Published: March 17th 2006March 16th 2006
Av Angel Gallardo
View from my homestay's balcony
A month can go so fast, especially when it's the first month you've ever lived outside of your home town and especially when you choose to spend it in Buenos Aires. it takes a while to adjust but, as with everything in life, if you look at the so-called bad things from a certain point of view then you start to realise that they aren't bad, they're just different to what you're used to. All you have to do is remember that it's you that is different from the norm, not that IT is alien to you.
So, what did I find to be different. well, Jugglers and not windscreen washers (although they were seen) at traffic lights made a change; Instead of a soapy sponge being slapped on the glass in front of your face you could find a ball or a baton bouncing off it instead! The buskers on the Subte were as entertasining as they are on any underground train...... Sometimes. We had Guitars (Spanish, of course), Panpipes (not the last I'll hear on this leg of the trip, for sure) and Acourdians (due to the passion for Tango in these parts which I'm afraid I don't
share but, do admire). However, the most engaging show I saw was by a troup of three actors that performed a short story on Linea D one day. It was so convincing a portrayal of a screaming argument that at one stage I was going to intervene. This would have been foolish to say the least as I didn't have a clue what was being said (glad to see the money on the Spanish lessons was well spent, then!). In my defence, I had entered the scene after it had started and so, could be excused for thinking it was real. I was relieved when the performance ended abruptly and the carriage burst in to raptuous applause.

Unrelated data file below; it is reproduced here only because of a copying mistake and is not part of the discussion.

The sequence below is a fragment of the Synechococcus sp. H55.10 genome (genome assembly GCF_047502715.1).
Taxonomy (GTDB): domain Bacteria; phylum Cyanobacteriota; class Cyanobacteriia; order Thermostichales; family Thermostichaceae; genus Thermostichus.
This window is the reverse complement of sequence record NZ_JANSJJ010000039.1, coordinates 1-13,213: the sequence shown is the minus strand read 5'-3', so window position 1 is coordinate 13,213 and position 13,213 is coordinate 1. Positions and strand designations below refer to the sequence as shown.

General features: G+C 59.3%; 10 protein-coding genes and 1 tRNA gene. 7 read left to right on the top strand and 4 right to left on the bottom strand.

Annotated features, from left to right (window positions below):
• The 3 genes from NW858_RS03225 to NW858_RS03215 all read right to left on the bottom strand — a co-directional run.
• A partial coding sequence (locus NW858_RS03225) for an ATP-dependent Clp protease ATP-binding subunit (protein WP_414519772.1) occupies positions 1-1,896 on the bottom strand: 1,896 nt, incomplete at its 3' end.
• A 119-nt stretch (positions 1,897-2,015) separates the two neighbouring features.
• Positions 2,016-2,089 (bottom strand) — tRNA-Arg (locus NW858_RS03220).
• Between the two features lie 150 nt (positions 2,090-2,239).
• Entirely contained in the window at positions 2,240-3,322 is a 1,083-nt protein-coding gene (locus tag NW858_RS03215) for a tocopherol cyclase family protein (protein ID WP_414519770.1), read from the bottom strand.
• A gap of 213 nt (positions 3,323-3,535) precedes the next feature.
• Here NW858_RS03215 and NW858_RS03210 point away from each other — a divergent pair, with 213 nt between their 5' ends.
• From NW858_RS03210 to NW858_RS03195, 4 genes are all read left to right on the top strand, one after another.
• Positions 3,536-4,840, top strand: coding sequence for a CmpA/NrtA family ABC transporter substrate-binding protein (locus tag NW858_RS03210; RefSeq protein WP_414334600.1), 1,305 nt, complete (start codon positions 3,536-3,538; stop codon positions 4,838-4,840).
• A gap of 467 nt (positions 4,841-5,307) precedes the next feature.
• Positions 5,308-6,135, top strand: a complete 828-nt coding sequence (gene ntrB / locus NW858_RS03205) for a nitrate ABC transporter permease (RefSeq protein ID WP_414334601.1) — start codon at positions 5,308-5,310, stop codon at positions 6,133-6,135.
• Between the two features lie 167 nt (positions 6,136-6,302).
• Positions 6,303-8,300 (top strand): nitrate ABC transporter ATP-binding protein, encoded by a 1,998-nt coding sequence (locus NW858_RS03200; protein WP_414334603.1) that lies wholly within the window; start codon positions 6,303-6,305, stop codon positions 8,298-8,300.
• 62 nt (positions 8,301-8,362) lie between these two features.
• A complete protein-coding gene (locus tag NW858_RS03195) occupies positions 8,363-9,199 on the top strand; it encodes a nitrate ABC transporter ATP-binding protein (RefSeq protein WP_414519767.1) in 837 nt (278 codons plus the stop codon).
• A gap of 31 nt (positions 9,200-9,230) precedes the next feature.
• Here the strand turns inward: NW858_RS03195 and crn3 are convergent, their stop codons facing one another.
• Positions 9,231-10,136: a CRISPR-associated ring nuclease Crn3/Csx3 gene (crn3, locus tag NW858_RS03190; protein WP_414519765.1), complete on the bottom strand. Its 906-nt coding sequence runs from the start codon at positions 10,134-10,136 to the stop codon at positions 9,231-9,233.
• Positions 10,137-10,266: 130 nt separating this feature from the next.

Traffic, and it's affects on me, were different too. Living on Avenieda Angel Gallardo was noisy to the extreme. I don't care if the song calls it the city that never sleeps or that I've never been there but, I'm telling you, New York will have to go a long way to beat BA for traffic all through the night!! Ear plugs are a god-send here. On the up-side of this issue, you don't complain when you fall out of a club
at 4, 5,6, 7am (take your pick) and get straight into a cab that takes you through still crowded streets for less than your lunch bill. That's another plus for us visitors- the costs or rather the lack, thereof. All transport was cheap, as is bound to be the case in a country that has suffered economic meltdown as recently as Argentina has, but the trains were just stupid! We paid around 20p for a fifty minute journey- beat that Mr branson (if you haven't sold Virgin trains yet)?
One of the best things about BA though, is the games you can play while you live there. Can you adjust your lifestyle, and bodyclock, to that of the Porteños (the natives)? Taking siestas and living two short days instead of one long one, eating after what is normally bed time at home (mine anyway) and then, going out to party between two and four- and all on a school night too!! Can you fit yourself in to a Subte carriage or on to a bus when it has just arrived, the doors have opened and people have fallen out? And, my personal favourite; Can you avoid stepping in the copious amounts of, sometimes, cunningly disguised lumps of dog crap that litter the sidewalks? I am particularly proud of my skill at this discipline. Not once, during my entire time pounding the streets of BA did I do the famous squish, slide and swear dance that is so commonly performed there. I did, however, manage to get dripped on at least ten times a day from watered plants on the balconies above or from faulty air-con units. You can't have it all, I suppose!
Besides the games, the most enjoyable part of BA is the people. Those I met that live there and those that, like me, were priviliged to be experiencing such a great city for a short period of time. To each and every one of you I say; Vos sos amable y simpatica, muchas gracias mis amigos!